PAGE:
Study: 1 in 10 working age deaths related to alcohol

Alcohol accounts for one in 10 working-age deaths nationwide, mostly men, and cuts lives short by as many as three decades, federal health officials reported. (Credit: Steven Sunshine)

Alcohol accounts for one in 10 working-age deaths nationwide, mostly men, and cuts lives short by as many as three decades, federal health officials reported. (Credit: Steven Sunshine)

A new study by researchers at the Centers for Disease Control finds that alcohol accounts for one in 10 working age deaths nationwide.

Binge-drinking, partying, frequent cocktails and drinking alone all have played into the complicated mosaic that defines Americans’ relationship with alcohol.

Dr Robert Brewer, co-author of the study and head of the alcohol program for the National Centers for Disease Control, came on Hofstra’s Morning Wake Up Call to discuss the study’s findings and elaborate on it’s dangerous implications.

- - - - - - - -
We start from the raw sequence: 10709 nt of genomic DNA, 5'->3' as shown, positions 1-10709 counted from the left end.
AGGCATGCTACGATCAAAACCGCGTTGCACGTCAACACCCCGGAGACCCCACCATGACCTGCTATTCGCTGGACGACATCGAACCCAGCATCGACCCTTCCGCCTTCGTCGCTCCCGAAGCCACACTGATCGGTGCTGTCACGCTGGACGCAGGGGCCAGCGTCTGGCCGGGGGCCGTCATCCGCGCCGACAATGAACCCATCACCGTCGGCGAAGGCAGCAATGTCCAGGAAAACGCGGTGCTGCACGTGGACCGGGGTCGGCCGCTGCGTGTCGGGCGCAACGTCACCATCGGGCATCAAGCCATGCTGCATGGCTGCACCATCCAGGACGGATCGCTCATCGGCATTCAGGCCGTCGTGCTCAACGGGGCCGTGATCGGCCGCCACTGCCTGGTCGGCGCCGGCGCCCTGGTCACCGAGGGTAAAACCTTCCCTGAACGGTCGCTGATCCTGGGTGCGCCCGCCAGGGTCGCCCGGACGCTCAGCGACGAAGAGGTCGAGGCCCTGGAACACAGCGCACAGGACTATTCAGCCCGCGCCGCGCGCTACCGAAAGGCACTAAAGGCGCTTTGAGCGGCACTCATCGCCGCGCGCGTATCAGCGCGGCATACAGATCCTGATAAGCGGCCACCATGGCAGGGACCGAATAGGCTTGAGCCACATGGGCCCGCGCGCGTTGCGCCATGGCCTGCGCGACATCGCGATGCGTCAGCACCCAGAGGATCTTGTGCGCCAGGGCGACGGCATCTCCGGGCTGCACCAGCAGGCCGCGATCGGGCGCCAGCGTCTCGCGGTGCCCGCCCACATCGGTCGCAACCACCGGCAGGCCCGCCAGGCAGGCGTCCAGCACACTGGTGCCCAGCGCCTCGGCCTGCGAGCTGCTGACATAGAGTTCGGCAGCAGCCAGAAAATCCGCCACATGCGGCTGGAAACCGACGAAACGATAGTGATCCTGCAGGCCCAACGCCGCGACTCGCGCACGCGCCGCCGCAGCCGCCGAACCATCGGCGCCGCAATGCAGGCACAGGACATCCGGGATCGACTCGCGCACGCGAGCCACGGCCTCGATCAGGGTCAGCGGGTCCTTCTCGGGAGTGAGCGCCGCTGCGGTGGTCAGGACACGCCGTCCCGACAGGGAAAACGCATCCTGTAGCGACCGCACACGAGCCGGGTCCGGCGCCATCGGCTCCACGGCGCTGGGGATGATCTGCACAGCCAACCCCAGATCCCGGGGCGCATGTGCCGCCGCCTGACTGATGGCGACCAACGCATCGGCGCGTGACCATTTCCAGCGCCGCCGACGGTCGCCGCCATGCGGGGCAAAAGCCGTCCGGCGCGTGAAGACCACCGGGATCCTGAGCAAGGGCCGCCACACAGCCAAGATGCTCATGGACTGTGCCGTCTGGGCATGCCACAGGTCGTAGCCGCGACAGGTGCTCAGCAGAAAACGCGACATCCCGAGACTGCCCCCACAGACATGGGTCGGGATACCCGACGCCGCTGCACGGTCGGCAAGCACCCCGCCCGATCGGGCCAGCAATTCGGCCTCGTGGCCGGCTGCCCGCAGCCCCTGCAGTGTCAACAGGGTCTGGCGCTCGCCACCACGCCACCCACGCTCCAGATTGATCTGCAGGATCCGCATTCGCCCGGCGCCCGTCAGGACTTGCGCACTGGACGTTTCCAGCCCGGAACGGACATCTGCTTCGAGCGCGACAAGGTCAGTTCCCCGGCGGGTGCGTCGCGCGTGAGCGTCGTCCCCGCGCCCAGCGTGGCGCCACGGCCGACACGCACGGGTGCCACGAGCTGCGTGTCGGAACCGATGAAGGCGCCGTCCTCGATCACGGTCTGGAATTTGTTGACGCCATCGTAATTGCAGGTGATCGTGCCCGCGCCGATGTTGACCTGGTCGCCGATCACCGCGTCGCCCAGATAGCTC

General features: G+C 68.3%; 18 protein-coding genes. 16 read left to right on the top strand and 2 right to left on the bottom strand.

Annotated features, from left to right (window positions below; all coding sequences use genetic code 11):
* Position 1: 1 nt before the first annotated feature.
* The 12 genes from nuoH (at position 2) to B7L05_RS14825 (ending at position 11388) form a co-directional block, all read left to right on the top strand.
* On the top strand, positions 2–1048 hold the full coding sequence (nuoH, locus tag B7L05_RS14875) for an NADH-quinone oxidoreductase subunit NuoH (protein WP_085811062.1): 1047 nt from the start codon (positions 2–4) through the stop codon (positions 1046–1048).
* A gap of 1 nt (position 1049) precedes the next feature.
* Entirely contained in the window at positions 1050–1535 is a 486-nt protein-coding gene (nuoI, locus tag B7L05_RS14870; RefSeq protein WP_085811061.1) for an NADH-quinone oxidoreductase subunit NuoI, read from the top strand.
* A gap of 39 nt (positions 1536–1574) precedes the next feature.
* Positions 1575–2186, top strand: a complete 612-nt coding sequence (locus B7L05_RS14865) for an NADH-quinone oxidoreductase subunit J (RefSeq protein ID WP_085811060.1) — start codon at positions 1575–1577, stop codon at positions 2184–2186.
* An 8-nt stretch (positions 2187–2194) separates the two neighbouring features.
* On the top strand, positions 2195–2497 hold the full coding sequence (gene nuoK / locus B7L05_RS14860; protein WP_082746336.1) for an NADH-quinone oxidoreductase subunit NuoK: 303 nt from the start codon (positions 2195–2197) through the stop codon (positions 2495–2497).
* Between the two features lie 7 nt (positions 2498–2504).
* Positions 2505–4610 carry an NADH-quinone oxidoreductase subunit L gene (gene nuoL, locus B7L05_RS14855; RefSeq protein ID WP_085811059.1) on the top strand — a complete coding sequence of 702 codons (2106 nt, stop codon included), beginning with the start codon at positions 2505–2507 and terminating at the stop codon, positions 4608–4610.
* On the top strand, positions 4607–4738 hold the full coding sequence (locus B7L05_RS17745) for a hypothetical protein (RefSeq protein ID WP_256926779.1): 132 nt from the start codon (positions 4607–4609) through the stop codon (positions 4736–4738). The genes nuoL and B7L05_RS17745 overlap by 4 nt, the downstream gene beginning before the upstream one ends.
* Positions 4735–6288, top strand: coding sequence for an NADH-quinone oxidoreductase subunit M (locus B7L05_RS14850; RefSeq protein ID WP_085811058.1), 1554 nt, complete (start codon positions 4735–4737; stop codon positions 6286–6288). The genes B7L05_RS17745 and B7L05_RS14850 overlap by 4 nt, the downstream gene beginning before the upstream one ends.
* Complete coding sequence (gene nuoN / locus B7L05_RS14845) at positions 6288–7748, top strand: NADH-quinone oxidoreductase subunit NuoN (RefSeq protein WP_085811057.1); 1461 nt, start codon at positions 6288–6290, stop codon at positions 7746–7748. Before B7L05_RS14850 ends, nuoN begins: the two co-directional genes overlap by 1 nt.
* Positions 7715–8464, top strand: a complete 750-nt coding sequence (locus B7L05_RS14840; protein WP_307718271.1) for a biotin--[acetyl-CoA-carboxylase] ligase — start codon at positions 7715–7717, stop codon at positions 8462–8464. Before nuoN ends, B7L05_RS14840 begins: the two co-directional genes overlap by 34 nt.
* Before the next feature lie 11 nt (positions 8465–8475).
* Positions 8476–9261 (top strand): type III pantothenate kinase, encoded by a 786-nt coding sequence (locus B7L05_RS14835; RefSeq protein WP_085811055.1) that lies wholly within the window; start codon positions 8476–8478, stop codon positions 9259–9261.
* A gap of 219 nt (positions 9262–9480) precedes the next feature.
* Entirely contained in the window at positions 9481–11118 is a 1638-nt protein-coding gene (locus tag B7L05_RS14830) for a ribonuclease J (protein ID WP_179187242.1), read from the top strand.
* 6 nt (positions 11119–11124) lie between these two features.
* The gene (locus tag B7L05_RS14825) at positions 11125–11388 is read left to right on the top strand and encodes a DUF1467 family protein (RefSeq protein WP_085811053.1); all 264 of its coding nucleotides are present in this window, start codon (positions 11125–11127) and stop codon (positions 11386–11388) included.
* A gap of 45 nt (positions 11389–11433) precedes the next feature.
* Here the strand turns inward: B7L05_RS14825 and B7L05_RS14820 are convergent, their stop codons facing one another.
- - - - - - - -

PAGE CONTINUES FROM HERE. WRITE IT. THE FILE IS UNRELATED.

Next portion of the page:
[audio https://dl.dropboxusercontent.com/u/191633883/HMWC%20Interviews/Dr%20Bob%20Brewer%2C%20alcohol%207.15.14.mp3]

30 percent of the world is now fat, no country fit to fight battle of the bulge

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Almost a third of the world is now fat, and no country has been able to curb obesity rates in the last three decades, according to a new global analysis.

Hofstra University professor of nutrition Paola Puig sheds a light on how 2 billion people worldwide are losing the battle of the bulge.

Hofstra set to make SAT/ACT optional starting in 2015

Hofstra University in Hempstead, NY. Image courtesy of Hofstra University.

Hofstra University in Hempstead, NY. Image courtesy of Hofstra University.

Hofstra University is joining the growing ranks of campuses across the country that are making the SAT and ACT optional, rather than requiring students to submit scores from those admissions tests when they apply.

The school’s admissions officials will continue to focus on students’ high school academic records, as they have in the past.

The university came to this decision after several years of discussions among admissions officers, faculty and other campus officials.

Bob Schaeffer, Public Education Director at FairTest: National Center for Fair and Open Testing, was a part of these talks. He called in to Hofstra’s Morning Wake Up Call to analyze what this decision means for future Hofstra students.